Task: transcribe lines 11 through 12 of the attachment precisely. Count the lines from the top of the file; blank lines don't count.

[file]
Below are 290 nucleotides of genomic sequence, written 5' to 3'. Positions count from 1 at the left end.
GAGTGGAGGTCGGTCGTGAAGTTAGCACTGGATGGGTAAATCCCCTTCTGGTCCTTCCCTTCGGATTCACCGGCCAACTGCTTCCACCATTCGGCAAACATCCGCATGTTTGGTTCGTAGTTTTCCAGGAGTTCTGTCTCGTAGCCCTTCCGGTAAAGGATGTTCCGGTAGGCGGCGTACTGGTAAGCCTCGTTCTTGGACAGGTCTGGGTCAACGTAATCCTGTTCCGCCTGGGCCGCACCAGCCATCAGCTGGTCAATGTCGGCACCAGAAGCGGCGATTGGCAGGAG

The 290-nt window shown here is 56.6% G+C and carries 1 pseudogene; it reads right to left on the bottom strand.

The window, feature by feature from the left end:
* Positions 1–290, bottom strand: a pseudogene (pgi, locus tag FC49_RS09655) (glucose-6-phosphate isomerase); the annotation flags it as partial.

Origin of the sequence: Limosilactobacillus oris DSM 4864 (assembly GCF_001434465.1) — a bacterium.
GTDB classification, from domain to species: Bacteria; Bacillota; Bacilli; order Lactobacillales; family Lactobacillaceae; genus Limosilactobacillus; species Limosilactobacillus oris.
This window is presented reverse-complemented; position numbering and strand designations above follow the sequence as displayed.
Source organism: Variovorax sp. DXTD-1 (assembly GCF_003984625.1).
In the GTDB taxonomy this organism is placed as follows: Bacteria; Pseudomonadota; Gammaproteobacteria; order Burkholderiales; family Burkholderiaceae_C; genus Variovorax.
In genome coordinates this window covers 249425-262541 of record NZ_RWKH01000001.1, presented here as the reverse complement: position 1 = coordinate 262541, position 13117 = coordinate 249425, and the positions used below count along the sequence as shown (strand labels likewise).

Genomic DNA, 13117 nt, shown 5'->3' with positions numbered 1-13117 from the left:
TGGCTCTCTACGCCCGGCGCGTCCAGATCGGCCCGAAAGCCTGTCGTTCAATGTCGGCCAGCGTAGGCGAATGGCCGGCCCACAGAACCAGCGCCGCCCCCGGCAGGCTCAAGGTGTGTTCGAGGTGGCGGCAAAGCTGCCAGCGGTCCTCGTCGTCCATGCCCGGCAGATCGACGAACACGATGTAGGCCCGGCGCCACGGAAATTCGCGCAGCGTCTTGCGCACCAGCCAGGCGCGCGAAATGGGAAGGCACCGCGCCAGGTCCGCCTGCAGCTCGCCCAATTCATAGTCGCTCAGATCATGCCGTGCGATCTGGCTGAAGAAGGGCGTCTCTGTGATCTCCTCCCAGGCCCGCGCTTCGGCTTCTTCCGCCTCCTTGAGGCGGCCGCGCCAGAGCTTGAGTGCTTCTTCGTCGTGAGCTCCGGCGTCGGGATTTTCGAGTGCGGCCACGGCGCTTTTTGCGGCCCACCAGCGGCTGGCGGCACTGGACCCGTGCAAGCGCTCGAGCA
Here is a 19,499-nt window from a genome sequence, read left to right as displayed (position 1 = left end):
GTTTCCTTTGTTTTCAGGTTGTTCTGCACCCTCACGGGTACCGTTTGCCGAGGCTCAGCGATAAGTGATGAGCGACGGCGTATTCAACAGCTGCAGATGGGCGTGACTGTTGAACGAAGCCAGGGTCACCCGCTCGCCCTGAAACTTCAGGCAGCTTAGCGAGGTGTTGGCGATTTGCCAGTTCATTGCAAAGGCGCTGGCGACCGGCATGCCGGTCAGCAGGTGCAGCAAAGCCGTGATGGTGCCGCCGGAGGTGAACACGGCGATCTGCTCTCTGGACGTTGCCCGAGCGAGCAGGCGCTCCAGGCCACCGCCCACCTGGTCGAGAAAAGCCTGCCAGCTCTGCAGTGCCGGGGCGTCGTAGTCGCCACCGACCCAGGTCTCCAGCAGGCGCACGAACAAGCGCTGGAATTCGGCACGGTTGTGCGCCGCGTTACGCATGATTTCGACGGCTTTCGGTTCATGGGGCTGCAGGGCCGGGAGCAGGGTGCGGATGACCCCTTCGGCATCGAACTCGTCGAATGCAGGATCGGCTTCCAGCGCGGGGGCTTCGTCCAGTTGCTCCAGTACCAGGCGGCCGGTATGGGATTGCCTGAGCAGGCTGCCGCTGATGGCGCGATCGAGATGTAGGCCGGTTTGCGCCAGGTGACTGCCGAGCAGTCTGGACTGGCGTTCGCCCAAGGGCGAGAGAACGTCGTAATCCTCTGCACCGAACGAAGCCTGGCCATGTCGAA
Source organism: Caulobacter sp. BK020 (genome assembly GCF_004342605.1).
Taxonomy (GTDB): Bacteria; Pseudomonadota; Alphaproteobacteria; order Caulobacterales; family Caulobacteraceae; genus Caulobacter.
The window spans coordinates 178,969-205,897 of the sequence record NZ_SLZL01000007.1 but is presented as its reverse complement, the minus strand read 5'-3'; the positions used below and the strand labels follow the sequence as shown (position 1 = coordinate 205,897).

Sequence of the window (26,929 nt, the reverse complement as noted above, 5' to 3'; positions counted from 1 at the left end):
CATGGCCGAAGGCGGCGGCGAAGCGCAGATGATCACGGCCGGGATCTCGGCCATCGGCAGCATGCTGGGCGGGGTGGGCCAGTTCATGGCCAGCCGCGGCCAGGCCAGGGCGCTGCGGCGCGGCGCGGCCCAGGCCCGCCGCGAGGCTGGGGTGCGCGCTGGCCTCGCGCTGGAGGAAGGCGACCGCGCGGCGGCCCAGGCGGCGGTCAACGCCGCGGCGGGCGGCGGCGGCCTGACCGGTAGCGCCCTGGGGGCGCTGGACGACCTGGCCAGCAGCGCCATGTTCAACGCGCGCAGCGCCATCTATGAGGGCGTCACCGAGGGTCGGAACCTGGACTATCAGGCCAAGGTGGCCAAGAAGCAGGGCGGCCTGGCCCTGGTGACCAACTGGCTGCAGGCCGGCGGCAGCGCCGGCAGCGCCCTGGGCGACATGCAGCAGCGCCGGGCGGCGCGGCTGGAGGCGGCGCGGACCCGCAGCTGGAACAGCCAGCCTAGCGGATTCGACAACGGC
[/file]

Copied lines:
In genome coordinates this window covers 249425-262541 of record NZ_RWKH01000001.1, presented here as the reverse complement: position 1 = coordinate 262541, position 13117 = coordinate 249425, and the positions used below count along the sequence as shown (strand labels likewise).

Genomic DNA, 13117 nt, shown 5'->3' with positions numbered 1-13117 from the left: